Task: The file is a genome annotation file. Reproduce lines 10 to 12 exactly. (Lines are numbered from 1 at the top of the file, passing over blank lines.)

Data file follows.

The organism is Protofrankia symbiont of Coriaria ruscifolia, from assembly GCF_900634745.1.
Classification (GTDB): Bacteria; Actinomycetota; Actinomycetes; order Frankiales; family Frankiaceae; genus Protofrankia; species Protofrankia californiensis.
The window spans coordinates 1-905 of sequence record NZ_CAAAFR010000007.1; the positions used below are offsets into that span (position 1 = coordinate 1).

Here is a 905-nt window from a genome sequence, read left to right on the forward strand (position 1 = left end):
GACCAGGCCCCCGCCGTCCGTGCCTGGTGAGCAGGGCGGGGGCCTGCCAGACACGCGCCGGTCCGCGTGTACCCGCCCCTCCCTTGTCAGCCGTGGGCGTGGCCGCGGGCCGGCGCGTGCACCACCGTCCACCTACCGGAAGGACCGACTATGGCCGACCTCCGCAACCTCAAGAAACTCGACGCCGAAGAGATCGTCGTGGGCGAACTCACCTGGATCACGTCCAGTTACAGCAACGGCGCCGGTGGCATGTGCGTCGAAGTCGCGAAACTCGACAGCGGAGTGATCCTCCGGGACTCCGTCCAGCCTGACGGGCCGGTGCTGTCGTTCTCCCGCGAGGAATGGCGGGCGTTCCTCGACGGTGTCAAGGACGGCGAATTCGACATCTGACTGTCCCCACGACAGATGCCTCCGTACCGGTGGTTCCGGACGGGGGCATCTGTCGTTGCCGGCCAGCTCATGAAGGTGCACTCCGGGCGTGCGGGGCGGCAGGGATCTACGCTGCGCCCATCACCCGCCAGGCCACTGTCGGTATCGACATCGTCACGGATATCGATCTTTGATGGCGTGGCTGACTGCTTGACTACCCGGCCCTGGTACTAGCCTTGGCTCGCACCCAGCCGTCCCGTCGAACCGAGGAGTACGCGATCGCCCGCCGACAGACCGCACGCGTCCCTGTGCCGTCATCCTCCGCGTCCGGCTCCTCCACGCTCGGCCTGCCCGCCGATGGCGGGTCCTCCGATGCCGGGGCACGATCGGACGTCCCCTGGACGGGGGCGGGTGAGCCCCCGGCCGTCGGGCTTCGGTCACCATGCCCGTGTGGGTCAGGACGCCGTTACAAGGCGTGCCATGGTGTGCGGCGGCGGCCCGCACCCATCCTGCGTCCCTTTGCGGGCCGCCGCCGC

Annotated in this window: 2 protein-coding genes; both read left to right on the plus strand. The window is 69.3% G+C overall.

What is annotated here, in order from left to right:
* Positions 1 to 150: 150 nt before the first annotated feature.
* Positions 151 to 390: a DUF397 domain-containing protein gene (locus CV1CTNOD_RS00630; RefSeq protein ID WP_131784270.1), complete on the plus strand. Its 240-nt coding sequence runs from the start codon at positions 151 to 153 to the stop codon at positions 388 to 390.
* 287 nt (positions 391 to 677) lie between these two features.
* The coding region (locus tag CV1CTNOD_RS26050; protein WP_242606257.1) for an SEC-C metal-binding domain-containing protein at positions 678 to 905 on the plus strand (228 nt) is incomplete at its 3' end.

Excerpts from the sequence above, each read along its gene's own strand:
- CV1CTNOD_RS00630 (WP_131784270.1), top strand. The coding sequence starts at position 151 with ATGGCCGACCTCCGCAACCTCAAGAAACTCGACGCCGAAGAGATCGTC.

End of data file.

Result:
* 287 nt (positions 391 to 677) lie between these two features.
* The coding region (locus tag CV1CTNOD_RS26050; protein WP_242606257.1) for an SEC-C metal-binding domain-containing protein at positions 678 to 905 on the plus strand (228 nt) is incomplete at its 3' end.

Excerpts from the sequence above, each read along its gene's own strand: